Man and Superman

(Critical Survey of Contemporary Fiction)

The action begins shortly after the death of Ann Whitefield’s father. She has made certain that one of the two guardians designated for her in his will is John Tanner, a radical writer whose views are essentially Shaw’s. While professing to be the most demure of young women, Ann is a predatory huntress who has set her cap for Tanner and stalks him relentlessly while he talks endlessly. She pursues Tanner across most of Europe, catches him in the Sierra Nevada, and triumphs over him through her irresistible sexual lure, which Shaw prefers to call the “Life Force.”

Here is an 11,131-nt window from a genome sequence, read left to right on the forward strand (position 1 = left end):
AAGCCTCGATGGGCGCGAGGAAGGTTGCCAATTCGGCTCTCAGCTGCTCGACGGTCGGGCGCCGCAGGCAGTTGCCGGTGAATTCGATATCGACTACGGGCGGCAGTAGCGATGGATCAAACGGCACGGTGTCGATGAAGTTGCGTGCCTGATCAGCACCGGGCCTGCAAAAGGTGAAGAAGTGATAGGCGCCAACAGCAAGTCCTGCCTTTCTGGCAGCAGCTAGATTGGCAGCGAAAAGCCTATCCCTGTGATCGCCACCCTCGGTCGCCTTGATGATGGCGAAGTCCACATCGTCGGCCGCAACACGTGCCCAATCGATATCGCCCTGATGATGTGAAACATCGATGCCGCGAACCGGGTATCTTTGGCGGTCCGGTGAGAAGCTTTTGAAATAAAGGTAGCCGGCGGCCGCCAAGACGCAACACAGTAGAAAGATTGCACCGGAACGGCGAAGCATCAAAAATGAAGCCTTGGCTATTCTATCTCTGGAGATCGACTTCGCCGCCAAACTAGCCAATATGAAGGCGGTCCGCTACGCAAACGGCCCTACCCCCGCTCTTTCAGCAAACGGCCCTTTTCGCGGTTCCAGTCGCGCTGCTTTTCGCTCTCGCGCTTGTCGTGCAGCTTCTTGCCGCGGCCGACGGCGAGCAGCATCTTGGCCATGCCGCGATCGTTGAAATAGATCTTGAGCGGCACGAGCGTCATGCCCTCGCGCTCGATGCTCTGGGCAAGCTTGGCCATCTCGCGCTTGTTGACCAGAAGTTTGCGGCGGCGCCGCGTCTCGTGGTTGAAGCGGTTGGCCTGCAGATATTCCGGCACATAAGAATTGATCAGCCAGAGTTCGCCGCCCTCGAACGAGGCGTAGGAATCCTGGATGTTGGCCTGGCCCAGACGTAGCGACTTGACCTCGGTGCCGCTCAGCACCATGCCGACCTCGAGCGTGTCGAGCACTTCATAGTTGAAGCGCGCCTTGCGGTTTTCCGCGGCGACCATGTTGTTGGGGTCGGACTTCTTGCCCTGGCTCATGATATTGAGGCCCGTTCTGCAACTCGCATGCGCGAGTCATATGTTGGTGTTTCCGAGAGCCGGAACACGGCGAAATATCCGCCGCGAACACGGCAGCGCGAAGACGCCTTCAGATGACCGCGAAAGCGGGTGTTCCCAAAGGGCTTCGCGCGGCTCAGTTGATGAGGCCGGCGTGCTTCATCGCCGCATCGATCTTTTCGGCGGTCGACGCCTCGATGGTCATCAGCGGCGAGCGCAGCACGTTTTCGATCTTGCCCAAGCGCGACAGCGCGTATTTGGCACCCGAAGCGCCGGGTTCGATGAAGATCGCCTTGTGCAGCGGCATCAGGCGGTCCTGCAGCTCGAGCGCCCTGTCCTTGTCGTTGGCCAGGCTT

The interlude in Hell is a dream vision that Tanner has while captured by bandits. It is a dazzlingly sustained discussion of ideas, with Shaw converting several of his leading characters from the core play into the cast of Mozart’s opera, DON GIOVANNI (1787). Thus John Tanner becomes Don Juan, but an inverted, Shavian hero: His reputation as a heartless libertine is here ill-founded; he protests that he kept running away from women in fear and self-defense, as Tanner ran away from Ann Whitefield. Ann is now Mozart’s Donna Ana, as prudishly pious as Ann was adventurously avant-garde. Roebuck Ramsden, a reactionary foil for Tanner, becomes Ana’s father, “The Statue.” And the genially romantic leader of the Sierra brigands, Mendoza, turns into an equally affable Devil, respectable and democratic.

After a brilliant verbal duel in which Don Juan becomes Shaw’s advocate...

(The entire section is 568 words.)